• Reduce text

    Reduce text
  • Restore text size

    Restore text size
  • Increase the text

    Increase the text
  • Print


A new class of biosourced bisphenols for applications in polymer chemistry

Research scientists from INRA and AgroParisTech have developed a bio-catalytic method using plant biomass to produce a range of compounds that could be proposed as replacements for bisphenol A and whose use properties can be tuned as required.

Une nouvelle classe de  bisphénols  biosourcés pour des applications en  CHIMIE  des polymères © Nikkytok - Fotolia
Updated on 06/20/2014
Published on 06/20/2014

The controversial use of bisphenol A


Bisphenol compounds are included in the composition of different polymers (polycarbonates, polyesters, polyurethanes, etc.).  Inexpensive, they have the advantage of endowing these matrices with thermomechanical, plasticising and/or antioxidant properties, which are notably sought for packaging applications.  Their principal drawback is their proven toxicity to humans and more globally to the environment.  In the long term, changes to the REACH regulations may ban their use, and particularly that of bisphenol A (BPA) in products destined to come into contact with humans (packaging, health sectors, etc.).


Using plant phenols for the ecological production of a range of replacement compounds with tunable properties


The methodology developed by the scientists specifically uses "raw materials" of plant origin: (1) platform molecules resulting from the conversion of cell wall polysaccharides, (2) ferulic acid from lignocellulose, and (3) glycerol. The first two stages of this synthesis are chemical transformations that are widely applied in industry and have a limited environmental impact. The third stage is a bio-catalytic condensation process which involves a commercial lipase.  This process requires neither the use of chemical protection/deprotection reactions, nor that of solvents.  The method is highly flexible because it enables the condensation of a ferulic acid derivative with different compounds (such as polyols or polyamines) in order to produce a broader range of compounds with tunable properties.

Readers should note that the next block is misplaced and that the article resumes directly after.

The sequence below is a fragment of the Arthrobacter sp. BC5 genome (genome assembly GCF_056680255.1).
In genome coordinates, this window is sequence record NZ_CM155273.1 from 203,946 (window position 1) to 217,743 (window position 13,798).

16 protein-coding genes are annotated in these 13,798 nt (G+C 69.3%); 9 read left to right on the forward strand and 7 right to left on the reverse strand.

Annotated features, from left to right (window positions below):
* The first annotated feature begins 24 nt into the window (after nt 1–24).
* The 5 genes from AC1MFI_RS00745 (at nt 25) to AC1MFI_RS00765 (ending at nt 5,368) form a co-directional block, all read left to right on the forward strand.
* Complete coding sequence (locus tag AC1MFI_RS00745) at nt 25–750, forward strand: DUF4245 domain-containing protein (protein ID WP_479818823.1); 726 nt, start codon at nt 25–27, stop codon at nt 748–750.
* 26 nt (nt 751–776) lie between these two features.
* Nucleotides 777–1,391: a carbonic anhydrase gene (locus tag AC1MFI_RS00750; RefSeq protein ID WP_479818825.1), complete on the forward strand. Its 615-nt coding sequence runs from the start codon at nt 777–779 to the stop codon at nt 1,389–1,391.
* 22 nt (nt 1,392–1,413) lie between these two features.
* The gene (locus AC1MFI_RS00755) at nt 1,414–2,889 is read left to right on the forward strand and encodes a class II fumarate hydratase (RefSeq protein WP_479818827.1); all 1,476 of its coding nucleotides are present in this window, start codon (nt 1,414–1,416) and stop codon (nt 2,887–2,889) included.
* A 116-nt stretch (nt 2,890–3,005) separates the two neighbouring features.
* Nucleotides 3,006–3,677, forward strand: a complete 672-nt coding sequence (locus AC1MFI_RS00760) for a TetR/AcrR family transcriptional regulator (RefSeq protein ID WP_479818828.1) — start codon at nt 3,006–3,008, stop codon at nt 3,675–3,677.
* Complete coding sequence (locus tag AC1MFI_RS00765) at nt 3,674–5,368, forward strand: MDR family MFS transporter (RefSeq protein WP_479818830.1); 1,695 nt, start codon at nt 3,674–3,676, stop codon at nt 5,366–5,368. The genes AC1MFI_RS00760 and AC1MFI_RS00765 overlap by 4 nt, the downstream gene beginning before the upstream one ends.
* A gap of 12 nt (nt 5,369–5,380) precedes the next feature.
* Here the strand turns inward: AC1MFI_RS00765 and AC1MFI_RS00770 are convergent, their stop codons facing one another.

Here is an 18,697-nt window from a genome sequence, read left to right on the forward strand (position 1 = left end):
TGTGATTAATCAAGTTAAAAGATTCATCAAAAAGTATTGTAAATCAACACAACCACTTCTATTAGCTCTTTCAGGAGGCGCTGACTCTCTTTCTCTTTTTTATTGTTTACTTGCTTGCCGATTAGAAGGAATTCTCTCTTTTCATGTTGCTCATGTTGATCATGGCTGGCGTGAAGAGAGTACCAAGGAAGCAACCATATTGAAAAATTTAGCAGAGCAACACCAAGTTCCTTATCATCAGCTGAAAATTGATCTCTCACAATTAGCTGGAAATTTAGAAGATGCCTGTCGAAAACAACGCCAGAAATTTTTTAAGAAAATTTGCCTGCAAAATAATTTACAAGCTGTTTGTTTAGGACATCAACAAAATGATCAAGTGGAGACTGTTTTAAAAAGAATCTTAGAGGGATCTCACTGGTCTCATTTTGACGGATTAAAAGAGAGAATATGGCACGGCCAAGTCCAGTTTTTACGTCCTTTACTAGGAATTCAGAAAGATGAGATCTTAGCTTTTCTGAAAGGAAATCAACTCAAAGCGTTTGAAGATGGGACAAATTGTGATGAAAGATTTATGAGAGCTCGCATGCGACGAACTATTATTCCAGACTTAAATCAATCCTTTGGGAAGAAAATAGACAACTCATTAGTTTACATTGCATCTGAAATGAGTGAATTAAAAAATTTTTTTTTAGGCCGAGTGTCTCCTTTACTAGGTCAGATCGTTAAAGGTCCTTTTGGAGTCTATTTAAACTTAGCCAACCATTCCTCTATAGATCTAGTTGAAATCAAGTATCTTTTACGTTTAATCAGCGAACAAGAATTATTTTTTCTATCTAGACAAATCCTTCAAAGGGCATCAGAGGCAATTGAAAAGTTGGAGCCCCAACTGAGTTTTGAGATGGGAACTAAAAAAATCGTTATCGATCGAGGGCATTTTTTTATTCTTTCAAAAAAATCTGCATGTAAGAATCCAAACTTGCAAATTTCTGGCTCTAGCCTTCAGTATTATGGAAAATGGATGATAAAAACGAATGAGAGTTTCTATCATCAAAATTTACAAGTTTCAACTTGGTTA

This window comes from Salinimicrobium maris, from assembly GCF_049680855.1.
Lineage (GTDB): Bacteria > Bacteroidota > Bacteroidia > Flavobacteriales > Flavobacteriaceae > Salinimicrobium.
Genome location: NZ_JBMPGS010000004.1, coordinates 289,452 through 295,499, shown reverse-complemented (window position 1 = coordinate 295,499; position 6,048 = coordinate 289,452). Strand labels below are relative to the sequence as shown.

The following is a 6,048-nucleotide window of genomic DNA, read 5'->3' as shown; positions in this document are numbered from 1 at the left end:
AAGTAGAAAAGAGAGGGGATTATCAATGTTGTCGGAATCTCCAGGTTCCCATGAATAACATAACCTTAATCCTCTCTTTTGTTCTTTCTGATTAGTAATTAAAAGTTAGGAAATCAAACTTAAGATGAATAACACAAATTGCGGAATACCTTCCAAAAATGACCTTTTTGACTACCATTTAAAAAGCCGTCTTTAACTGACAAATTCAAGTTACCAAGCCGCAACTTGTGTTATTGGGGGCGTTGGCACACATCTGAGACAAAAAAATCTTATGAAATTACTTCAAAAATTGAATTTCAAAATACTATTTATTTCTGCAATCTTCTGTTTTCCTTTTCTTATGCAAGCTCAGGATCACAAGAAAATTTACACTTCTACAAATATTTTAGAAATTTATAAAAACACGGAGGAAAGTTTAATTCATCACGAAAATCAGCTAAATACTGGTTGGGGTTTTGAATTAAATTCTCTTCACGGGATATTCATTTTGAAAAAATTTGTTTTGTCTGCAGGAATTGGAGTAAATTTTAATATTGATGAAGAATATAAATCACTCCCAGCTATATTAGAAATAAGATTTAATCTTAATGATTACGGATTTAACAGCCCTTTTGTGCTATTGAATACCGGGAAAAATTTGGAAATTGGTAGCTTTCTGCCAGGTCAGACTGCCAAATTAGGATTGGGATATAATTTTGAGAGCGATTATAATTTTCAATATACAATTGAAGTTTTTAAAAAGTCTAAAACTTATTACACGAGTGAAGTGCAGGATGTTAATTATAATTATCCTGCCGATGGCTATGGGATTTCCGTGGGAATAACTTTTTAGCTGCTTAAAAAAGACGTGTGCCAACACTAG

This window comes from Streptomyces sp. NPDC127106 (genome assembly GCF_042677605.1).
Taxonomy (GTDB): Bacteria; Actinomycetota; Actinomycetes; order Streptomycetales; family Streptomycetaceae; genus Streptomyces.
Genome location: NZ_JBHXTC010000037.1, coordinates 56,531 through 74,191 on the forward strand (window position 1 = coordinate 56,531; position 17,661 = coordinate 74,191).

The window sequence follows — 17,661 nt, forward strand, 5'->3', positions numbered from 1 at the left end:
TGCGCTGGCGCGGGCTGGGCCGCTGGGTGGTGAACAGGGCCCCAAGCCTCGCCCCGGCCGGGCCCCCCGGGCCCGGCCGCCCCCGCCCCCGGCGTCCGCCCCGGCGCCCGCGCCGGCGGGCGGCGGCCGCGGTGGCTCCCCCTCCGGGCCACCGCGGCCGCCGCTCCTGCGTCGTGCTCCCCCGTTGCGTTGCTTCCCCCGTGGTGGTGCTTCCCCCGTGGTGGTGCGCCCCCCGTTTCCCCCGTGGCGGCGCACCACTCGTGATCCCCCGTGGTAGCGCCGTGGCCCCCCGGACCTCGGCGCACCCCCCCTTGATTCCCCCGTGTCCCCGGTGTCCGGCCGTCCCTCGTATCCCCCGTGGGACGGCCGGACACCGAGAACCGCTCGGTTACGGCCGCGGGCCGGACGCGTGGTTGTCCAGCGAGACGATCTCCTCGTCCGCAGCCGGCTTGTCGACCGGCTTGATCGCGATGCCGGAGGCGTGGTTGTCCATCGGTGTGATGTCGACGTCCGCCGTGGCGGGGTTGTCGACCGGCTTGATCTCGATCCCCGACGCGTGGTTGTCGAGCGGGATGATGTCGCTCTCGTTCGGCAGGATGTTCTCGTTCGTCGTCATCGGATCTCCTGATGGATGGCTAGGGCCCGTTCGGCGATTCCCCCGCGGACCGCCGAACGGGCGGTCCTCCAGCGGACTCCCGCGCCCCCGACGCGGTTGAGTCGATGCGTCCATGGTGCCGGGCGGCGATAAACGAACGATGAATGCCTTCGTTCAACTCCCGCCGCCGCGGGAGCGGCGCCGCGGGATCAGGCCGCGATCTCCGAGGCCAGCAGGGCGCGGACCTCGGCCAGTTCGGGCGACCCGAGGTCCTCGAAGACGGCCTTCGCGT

The new bisphenolic compounds thus obtained exhibit excellent thermal stability up to a temperature of 250 °C. They can be used as antioxidants/anti-free radical substances and/or as biosourced plasticisers which display no endocrine disrupting activity.


An innovative application: the synthesis of new biosourced "plastic materials".


Because of their properties, these new bisphenols could be used in replacement of bisphenol A for the manufacture of food packaging.  They could also be employed as monomers for the synthesis of new polyesters or polyurethanes, etc., or - after functionalisation - as monomers for the synthesis of polyamides or polyolefins. The range of potential compounds or applications is therefore considerable.

Scientific contact(s):

For further information

  • Pion Florian; Ducrot Paul-Henri; Allais Florent « Biorenewable copolyesters derived from a bio- based carbohydrate and lignin » Polymer Preprints 2012, 53(2), 264
  • Pion Florian; Reano Armando F.; Ducrot Paul-Henri; Allais, Florent «  Chemo-enzymatic preparation of new bio-based bis- and trisphenols : new versatile building blocks for polymer chemistry »  RSC Adv. 2013, 3, 8988-8997
  • Pion Florian; Ducrot Paul-Henri; Allais Florent « Renewable alternating aliphatic-aromatic copolyesters derived from bio-based ferulic acid, diols and diacids: sustainable polymers with tunable thermal properties » Macromol. Chem. Phys. 2014, 431-439